Stay the Course or Try Something New

I’m writing this newsletter on the eve of Election Day.  Like most national elections, the current one is being presented by many as a referendum on the party in power and what they have been doing in recent years – if you are happy with the way things are going, you are urged to stay the course, while if you are unhappy, you are told you should throw the bums out.

That may or may not be good political advice, but deciding whether you are happy with the way things have been going can be a good idea if you are looking for a new job or new clients.  If you look back on how you have found jobs or clients in the past, you may find that there is a common theme or pattern.  For example, one client of mine found all of his jobs through classified ads in the Boston Globe, and another had only taken jobs that fell into her lap without effort on her part.  And a colleague found almost all his clients through personal referrals. 

Find the pattern in your past job or client searches, and decide whether to stick to the pattern or break it.

Once you’ve found your pattern, you can decide whether it is working for you or if you need to change course.  If your method has always been effective for you, or you just can’t see yourself changing, then you should put your energy into making your usual approach to finding a job even more effective. 

Waiting for a job to just fall into your lap is not a terribly effective search strategy, but I could tell that my client who used that approach simply wasn’t going to change – her personality was simply too resistant to more conventional search strategies.  So rather than attempting to change her, I helped her find ways to increase the chance that her usual pattern would be successful.  By improving her networking skills, joining professional organizations, and making sure that all her friends and acquaintances knew precisely the kind of job she was looking for, she made it more likely that information about a job would come to her.  And sure enough, she soon had two strong leads on jobs, one through a professional organization, and the other through a friend of a friend.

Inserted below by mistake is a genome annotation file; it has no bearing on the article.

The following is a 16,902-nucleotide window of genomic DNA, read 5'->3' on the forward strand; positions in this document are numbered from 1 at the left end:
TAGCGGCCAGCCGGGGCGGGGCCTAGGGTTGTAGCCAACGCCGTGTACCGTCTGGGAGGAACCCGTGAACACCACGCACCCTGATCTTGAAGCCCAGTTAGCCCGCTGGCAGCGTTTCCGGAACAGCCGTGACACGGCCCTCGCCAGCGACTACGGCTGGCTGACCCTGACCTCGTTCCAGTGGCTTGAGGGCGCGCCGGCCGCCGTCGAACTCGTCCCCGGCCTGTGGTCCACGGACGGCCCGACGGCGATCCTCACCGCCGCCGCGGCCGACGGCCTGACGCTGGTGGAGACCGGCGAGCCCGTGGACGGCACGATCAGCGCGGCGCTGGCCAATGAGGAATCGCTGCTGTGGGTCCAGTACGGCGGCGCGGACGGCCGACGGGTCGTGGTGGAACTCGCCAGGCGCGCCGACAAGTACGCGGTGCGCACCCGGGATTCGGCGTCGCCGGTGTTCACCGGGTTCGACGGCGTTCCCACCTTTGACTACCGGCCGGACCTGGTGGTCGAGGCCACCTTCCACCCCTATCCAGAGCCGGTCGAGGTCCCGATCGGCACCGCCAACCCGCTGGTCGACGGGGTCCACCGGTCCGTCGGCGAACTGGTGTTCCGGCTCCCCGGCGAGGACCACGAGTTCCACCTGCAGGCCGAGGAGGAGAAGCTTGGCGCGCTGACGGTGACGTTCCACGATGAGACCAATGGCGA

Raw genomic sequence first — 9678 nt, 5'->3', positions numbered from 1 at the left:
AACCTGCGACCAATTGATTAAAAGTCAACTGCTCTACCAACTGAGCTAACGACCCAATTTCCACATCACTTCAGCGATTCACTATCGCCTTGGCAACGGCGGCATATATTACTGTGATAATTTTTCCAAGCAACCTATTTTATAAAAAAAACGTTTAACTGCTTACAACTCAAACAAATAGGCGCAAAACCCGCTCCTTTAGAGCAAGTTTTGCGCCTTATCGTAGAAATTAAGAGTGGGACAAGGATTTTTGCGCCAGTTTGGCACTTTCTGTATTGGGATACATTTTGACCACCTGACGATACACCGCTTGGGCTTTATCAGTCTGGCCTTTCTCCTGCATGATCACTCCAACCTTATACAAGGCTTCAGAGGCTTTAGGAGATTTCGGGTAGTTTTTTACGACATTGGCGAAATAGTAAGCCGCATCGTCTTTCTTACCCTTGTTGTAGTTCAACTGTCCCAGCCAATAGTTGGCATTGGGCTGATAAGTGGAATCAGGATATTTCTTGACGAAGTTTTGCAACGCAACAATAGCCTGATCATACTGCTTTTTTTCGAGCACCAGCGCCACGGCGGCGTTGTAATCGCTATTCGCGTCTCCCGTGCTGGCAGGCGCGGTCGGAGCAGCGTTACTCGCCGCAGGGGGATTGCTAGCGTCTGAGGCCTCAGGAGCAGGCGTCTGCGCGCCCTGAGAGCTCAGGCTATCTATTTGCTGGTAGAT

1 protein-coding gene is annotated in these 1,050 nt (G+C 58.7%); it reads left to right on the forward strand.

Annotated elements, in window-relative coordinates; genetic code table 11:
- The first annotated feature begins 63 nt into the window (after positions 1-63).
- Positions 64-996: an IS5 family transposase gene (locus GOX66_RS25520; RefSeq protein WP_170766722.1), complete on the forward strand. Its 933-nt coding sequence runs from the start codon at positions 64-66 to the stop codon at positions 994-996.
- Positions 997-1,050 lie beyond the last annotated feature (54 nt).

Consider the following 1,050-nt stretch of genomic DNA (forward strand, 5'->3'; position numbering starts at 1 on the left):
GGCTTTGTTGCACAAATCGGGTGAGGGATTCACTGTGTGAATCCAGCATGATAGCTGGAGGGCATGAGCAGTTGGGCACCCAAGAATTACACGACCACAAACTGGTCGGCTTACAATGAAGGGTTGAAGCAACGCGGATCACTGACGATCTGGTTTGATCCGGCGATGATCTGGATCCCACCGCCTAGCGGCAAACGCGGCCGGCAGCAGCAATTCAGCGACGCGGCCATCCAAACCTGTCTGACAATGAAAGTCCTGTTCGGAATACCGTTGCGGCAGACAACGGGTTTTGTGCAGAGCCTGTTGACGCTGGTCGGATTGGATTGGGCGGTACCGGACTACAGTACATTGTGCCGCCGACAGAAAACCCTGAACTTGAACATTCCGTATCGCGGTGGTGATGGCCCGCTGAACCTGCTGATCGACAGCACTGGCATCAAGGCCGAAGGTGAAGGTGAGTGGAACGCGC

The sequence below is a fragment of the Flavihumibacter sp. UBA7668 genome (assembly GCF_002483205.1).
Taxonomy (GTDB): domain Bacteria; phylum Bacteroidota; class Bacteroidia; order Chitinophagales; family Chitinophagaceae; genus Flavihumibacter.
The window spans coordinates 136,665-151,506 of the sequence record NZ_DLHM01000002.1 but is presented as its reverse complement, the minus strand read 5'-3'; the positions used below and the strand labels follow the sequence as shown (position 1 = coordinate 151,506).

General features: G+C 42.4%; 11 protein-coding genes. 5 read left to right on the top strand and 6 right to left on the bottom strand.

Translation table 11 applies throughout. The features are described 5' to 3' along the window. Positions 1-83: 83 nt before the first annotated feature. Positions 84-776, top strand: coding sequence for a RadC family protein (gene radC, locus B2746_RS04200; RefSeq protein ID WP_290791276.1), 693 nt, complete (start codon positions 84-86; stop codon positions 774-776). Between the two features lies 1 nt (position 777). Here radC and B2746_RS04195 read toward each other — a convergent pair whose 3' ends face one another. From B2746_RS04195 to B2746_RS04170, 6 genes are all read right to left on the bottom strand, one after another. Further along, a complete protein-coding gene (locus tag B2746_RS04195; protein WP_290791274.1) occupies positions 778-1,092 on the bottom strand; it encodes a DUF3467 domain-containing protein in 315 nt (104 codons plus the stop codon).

On the other hand, my colleague who found his clients through personal referrals was unhappy with his pattern.  Although they brought in a steady trickle of new clients for his business, referrals weren’t generating the volume he needed to meet his goals.  So he realized that he needed to break his pattern and try something new.  After considering various approaches to marketing his business, he decided to start giving speeches and workshops, and the increased exposure markedly increased the rate at which he found new clients.

PrintView Printer Friendly Version

EmailEmail Article to Friend

References (14)

References allow you to track sources for this article, as well as articles that were written in response to this article.

Reader Comments

There are no comments for this journal entry. To create a new comment, use the form below.

PostPost a New Comment

Enter your information below to add a new comment.

My response is on my own website »
Author Email (optional):
Author URL (optional):
Some HTML allowed: <a href="" title=""> <abbr title=""> <acronym title=""> <b> <blockquote cite=""> <code> <em> <i> <strike> <strong>
« Measure Twice, Cut Once | Main | Taking stock on anniversaries »